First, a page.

Colleges Take Financial Hit with Postponement of Fall Sports

Aug 13, 2020

Autzen Stadium in Eugene, Ore.
Credit Oregon Athletics

With the Pac-12’s decision to postpone all fall sports until at least Jan. 1, local colleges are facing a significant financial loss.

Both University of Oregon and Oregon State University officials say the absence of fall sports could mean tens of millions of dollars in lost revenue for their schools.

“We’re probably somewhere in the $50 million to $80 million range of impact depending on what we’re able to do in the spring,” said UO Athletic Director Rob Mullens.

OSU Athletic Director Scott Barnes said even with a short season, the economic impacts are many. “The fewer games we play the fewer television opportunities we have all stack up and mount to the ultimate issue. It’s significant,” said Barnes.

The Pac-12 has organized a loan program where schools can borrow up to $83 million to cover the losses, but neither UO nor OSU are exploring that option quite yet.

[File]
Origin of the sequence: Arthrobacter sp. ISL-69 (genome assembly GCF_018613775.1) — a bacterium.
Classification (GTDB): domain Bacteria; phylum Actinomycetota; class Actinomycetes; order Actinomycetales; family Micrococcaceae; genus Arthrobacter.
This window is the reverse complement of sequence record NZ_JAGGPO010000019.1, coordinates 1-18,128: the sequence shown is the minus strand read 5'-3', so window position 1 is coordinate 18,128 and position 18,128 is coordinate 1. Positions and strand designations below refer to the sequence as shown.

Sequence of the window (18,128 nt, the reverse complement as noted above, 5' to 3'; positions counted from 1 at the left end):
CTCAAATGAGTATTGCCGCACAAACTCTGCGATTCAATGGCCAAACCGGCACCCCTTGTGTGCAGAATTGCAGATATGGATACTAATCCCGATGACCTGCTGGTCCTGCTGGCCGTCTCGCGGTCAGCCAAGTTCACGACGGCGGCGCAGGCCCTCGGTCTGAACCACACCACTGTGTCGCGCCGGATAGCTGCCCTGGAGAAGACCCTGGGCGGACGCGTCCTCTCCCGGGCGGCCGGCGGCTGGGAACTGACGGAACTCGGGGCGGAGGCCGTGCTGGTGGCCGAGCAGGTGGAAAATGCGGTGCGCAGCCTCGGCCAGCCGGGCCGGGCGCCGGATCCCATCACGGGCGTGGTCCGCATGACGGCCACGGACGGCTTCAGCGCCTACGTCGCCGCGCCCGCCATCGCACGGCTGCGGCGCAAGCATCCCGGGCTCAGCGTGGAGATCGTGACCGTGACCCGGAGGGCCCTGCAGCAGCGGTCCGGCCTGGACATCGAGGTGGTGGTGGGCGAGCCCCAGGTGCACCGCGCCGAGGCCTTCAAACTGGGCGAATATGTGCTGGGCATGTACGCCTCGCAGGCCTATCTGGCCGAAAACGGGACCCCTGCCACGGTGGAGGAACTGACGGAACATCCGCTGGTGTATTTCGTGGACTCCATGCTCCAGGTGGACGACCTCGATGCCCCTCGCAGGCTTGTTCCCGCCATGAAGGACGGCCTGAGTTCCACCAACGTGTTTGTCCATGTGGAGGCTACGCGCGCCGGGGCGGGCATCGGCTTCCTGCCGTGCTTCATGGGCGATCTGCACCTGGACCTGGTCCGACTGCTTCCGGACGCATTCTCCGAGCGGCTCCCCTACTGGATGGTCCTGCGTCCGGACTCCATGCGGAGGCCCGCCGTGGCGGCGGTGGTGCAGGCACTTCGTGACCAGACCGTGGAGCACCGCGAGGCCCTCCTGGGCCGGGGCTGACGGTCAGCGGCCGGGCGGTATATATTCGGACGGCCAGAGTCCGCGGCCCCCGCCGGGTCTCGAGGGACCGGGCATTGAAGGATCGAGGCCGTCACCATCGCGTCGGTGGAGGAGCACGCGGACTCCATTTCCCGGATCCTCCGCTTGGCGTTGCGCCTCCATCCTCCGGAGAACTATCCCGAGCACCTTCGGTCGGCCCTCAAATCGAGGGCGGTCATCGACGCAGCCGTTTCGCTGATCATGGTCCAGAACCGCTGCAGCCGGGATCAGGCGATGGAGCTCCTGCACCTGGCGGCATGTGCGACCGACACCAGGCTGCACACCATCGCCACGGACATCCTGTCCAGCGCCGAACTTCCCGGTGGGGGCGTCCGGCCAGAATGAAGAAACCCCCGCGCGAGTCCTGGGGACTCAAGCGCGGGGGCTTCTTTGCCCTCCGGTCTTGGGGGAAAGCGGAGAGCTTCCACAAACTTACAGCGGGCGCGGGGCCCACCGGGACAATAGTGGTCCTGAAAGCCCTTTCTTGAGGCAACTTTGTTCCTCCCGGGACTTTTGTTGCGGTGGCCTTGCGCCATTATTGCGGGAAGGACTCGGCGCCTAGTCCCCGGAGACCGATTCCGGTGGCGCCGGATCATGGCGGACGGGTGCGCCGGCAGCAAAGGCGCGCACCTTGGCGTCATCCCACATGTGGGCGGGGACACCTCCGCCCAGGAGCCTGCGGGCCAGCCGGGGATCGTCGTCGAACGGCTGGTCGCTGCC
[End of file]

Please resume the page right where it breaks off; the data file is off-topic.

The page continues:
In addition to the money colleges make on sports, local businesses take in millions of dollars from fans traveling to Corvallis and Eugene each fall. The full scope of those losses remains to be seen.

While the fiscal implications of not playing fall sports, including football, volleyball, soccer, and cross-country are weighing on the conference schools, OSU's Barnes noted that “we’re confident in the information we have and the decision we’ve made, focused on the health and welfare of our student athletes. That is our primary focus.”

The Ducks’ Mullens shared similar sentiments. “As we said from the beginning, we were going to be guided by our Pac-12 Medical Advisory Group. We’ve stuck to that. And the information they provided allowed us to say that we need to hit pause, and postpone and take another look about what we can do after January 1,” said Mullens. “Health and safety will remain at the forefront of all those conversations.”

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